Egyptian blue in the Galatea of the Villa Farnesina. Exceptional discovery about Raphael

Studies of the colors used in the Villa Farnesina frescoes have revealed that Raphael recreated Egyptian blue in his workshop. It had not been used since the end of the Roman Empire

Research conducted on the materials of the Villa Farnesina fresco depicting the nymph Galatea has revealed that for the blue-colored parts, such as the maiden’s eyes, the sky and the sea, the great Urbino painter Raphael Sanzio used so-called Egyptian blue. The latter color had never been used since the end of the Roman Empire, later replaced by lapis lazuli, and the artist was able to recreate it in his workshop through a real experiment: it is in fact the first artificial color in history.

The study was led by Antonio Sgamellotti, academician of the Lincei, and carried out together with ENEA, IRET-CNR, Laboratory of Diagnostics for Cultural Heritage in Spoleto, XGLab-Bruker. It will be presented on the occasion of the exhibition Raphael in Villa Farnesina. Galatea and Psyche to be held from October 6, 2020 to January 6, 2021 in the same Villa and curated by Antonio Sgamellotti and Virginia Lapenta.

The curator stated that “this is the first time that this pigment has been found in a work by Raphael, whose use for Galatea, not surprisingly a mythological subject, may have arisen precisely from the Urbino artist’s studies and great interest in the ancient world.”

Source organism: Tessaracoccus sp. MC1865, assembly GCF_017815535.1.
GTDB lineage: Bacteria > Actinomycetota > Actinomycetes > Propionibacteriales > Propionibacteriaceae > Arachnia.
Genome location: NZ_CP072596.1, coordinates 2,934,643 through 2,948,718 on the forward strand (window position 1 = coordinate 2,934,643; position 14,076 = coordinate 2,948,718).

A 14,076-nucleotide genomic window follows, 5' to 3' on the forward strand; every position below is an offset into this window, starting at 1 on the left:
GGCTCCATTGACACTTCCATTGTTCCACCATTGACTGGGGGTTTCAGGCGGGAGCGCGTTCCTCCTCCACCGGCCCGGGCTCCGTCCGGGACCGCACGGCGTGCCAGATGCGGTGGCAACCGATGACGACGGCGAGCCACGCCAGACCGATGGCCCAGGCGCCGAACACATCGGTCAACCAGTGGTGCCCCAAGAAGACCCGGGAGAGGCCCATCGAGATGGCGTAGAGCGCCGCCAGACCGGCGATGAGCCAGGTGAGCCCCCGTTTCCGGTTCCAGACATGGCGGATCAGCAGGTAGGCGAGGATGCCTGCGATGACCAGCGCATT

The non-invasive analyses conducted on the colors of the Galatea were not only devoted to blue. In fact, it was discovered, according to Sgamellotti, that cinnabar typical of Pompeii was used for the cloth that wraps Galatea’s sides. A pigment this time not uncommon, but one that Raphael used only as a finish, as it was a color unsuitable for the fresco technique.

It should also be noted that Egyptian blue appears in Galatea’s Loggia only in the fresco depicting the beautiful nymph: in the Polyphemus painted by Sebastiano del Piombo, a fresco that flanks Galatea, the sky blue was accomplished with lapis lazuli.

In addition to the presentation of this discovery, the exhibition will also be an opportunity to admire for the first time the drawings discovered in the 1970s on the plaster of the lower part of the walls with the Polyphemus and the Galatea, usually hidden by nineteenth-century false curtains.

Image: Raphael Sanzio, Triumph of Galatea, detail (c. 1512; fresco, 295 x 225 cm; Rome, Villa Farnesina)

Egyptian blue in the Galatea of the Villa Farnesina. Exceptional discovery about Raphael
Egyptian blue in the Galatea of the Villa Farnesina. Exceptional discovery about Raphael

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